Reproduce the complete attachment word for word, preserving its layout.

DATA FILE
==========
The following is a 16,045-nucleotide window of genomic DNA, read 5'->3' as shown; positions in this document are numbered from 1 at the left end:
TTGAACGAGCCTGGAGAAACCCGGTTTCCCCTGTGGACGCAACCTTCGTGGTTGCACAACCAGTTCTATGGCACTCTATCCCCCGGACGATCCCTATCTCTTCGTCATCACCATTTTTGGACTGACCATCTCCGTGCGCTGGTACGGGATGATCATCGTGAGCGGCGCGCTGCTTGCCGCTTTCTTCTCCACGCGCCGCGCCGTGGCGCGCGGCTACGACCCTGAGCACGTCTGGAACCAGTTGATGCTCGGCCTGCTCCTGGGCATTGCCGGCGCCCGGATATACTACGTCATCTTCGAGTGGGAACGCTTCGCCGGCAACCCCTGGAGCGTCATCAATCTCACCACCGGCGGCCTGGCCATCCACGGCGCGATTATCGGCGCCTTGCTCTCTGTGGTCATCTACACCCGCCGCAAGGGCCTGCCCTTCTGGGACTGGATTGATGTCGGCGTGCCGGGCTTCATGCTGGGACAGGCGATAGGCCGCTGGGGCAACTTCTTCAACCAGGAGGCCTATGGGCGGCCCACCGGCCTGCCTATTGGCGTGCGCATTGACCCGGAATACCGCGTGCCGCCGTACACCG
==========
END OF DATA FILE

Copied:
The following is a 16,045-nucleotide window of genomic DNA, read 5'->3' as shown; positions in this document are numbered from 1 at the left end:
TTGAACGAGCCTGGAGAAACCCGGTTTCCCCTGTGGACGCAACCTTCGTGGTTGCACAACCAGTTCTATGGCACTCTATCCCCCGGACGATCCCTATCTCTTCGTCATCACCATTTTTGGACTGACCATCTCCGTGCGCTGGTACGGGATGATCATCGTGAGCGGCGCGCTGCTTGCCGCTTTCTTCTCCACGCGCCGCGCCGTGGCGCGCGGCTACGACCCTGAGCACGTCTGGAACCAGTTGATGCTCGGCCTGCTCCTGGGCATTGCCGGCGCCCGGATATACTACGTCATCTTCGAGTGGGAACGCTTCGCCGGCAACCCCTGGAGCGTCATCAATCTCACCACCGGCGGCCTGGCCATCCACGGCGCGATTATCGGCGCCTTGCTCTCTGTGGTCATCTACACCCGCCGCAAGGGCCTGCCCTTCTGGGACTGGATTGATGTCGGCGTGCCGGGCTTCATGCTGGGACAGGCGATAGGCCGCTGGGGCAACTTCTTCAACCAGGAGGCCTATGGGCGGCCCACCGGCCTGCCTATTGGCGTGCGCATTGACCCGGAATACCGCGTGCCGCCGTACACCG